10 Reasons Why Websites STILL Get Hacked

Jeremiah Grossman June 24, 2021
10 min read Share icon


Over 2 billion Internet-connected assets are listening on ports 80 and 443, each most likely containing some number of vulnerabilities. Do the math.


Most companies remain unaware of the websites they own, what they do, or who is responsible for them. Obviously, you can only scan and secure what you know you own. For unknown assets, it’s impossible to respond quickly to high-priority vulnerability reports.


The number of new websites deployed on the Internet exceeds the number of new websites covered by vulnerability management. A decreasing percentage of websites are being scanned.


DAST scanning technology hasn’t proved it’s able to scale to the size of the Internet or even that of a large enterprise.


On average, only a tiny fraction (estimated ~20%) of a company’s websites is actively covered by website vulnerability management.


When vulnerabilities are identified, only roughly half are fixed, and it commonly takes six months to do so. Companies remain resistant to scanning “more,” let alone “everything” because developers can’t tackle the current backlog.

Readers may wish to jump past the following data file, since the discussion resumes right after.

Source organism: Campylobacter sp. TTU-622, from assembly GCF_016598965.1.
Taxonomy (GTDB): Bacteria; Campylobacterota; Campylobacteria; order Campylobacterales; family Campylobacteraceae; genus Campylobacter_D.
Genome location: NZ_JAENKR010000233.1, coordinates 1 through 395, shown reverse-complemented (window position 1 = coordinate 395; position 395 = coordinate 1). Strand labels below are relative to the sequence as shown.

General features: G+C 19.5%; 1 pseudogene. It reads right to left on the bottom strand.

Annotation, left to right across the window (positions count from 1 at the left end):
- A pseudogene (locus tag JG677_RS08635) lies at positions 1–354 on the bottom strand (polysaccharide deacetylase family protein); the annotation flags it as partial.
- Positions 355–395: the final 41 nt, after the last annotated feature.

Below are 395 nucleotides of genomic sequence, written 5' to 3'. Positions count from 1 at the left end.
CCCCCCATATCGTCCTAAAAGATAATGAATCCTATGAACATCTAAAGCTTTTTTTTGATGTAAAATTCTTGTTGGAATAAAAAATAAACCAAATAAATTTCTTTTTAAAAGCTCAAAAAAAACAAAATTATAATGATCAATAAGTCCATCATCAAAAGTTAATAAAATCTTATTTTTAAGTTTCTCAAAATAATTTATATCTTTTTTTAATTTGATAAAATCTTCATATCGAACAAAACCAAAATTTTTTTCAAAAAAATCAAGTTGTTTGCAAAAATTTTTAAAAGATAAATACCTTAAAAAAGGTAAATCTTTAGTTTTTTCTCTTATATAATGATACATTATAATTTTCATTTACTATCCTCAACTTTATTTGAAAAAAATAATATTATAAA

The existing vulnerability volume makes fixing all of them impractical, and prioritization essential. Traffic-light risk models (red/yellow/green) are laughably unhelpful to allocate development resources as they don’t account for exploitation likelihood, asset value, financial impact, etc.


Outsourcing of vulnerability remediation has not received traction because the security department doesn’t want to spend budget dollars on what they believe should be paid for by the engineering department.


DAST+WAF integration for “virtual patching” is still gaining acceptance but currently covers only a tiny fraction of all websites.


SAST overwhelmingly does not identify the vulnerabilities adversaries find and exploit. The DAST-SAST vulnerability overlap is only 1-5%. “Pushing left” in this way so far has had margin benefit.

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